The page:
There are numerous times when somebody is injured so significantly that they either can never go back to work or cannot go back to work performing the same task they did before. Individuals involved in very physical forms of employment may never be able to do the same work they did before the accident, and this is where they make a determination as to what they may be entitled to as it relates to future lost wages or a loss of earning capacity.

According to LegalMatch, future lost wages relates more to the inability to work in the future. A loss of earning capacity relates not only to the inability to work in the future, but perhaps also to an individual who has to change careers as a result of the injury they sustained. Proving future lost wages and a future loss of earning capacity is generally done through experts.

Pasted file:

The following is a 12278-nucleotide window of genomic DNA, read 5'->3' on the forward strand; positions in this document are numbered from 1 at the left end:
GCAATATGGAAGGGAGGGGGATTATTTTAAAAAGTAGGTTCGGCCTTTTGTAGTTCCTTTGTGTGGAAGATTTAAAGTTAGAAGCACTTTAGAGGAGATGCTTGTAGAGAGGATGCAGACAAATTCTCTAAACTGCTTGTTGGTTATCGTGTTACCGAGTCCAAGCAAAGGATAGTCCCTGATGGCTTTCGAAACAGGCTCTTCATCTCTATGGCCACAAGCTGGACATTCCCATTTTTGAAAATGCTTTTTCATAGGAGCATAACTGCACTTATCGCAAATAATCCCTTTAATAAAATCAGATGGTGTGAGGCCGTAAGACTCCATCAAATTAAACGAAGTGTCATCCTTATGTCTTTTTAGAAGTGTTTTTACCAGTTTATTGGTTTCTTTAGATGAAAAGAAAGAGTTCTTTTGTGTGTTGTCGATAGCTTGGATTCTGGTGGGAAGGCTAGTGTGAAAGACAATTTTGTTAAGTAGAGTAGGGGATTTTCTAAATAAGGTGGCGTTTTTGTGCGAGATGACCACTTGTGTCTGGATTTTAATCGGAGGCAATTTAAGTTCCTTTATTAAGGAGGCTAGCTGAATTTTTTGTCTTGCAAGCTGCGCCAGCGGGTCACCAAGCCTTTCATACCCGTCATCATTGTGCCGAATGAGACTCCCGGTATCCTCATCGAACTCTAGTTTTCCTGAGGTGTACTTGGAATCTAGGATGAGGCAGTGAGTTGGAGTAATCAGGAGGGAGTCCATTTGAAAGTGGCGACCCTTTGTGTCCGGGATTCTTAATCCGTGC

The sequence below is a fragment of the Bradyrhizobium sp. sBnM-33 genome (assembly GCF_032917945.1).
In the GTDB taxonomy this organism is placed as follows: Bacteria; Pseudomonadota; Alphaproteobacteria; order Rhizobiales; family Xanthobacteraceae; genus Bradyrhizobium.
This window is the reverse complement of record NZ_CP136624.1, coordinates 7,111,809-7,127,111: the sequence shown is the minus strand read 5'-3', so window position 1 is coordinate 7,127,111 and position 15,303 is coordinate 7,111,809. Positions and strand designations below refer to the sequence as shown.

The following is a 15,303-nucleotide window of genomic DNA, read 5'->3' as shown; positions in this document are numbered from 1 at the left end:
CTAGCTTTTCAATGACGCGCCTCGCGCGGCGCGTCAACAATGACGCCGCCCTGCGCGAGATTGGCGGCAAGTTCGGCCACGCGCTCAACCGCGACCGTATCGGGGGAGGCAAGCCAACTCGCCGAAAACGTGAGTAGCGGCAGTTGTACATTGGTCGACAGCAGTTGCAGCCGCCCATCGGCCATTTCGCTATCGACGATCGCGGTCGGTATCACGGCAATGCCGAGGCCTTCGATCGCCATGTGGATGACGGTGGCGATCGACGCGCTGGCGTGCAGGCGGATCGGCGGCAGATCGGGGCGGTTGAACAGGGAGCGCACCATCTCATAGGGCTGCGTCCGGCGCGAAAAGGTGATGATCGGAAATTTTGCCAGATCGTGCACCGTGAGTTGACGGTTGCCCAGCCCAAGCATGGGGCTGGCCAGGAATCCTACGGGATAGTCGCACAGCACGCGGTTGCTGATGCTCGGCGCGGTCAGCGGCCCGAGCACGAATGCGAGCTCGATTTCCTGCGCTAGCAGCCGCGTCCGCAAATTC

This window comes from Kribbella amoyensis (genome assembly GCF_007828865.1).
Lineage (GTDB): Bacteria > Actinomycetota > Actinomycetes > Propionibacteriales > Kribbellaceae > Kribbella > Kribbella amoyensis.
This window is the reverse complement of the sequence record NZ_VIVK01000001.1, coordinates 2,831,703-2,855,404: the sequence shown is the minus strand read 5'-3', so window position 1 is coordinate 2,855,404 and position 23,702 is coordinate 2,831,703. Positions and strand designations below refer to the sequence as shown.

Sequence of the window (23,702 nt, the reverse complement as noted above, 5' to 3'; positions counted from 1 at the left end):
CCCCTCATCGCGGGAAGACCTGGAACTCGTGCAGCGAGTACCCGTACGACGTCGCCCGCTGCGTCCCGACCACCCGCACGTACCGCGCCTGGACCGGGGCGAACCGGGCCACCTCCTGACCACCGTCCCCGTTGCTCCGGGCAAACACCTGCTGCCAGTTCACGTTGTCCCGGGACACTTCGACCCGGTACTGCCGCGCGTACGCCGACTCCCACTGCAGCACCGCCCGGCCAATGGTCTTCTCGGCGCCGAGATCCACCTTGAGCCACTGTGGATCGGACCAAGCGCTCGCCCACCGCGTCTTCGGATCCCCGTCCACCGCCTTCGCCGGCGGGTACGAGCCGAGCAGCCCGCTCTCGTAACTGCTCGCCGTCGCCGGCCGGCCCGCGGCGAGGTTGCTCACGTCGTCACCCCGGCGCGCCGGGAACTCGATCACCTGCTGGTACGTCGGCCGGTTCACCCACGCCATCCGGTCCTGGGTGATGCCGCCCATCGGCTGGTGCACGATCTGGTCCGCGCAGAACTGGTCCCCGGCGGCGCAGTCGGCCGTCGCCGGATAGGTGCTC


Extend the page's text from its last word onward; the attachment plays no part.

According to Plaintiff, there may be a vocational rehabilitation expert who testifies that as a result of the injuries documented, an individual can no longer perform certain tasks relating to their current employment and therefore they will need to be re-educated and brought back into the workforce under a different type of employment. They would estimate the cost of future education, the cost of downtime and loss of wages during that educational period. And then, perhaps even when they do retain a new job, it is at a lower rate of pay, and all those estimates are projected into the future based upon someone’s lifetime.

With regard to potential employment, economists will take all of those future figures, reduce them to what is called present value and put a total lump sum number on the figure. This is because when you are at trial, a jury awards one lump sum for those future lost wages. And that is where the expert testimony becomes very useful.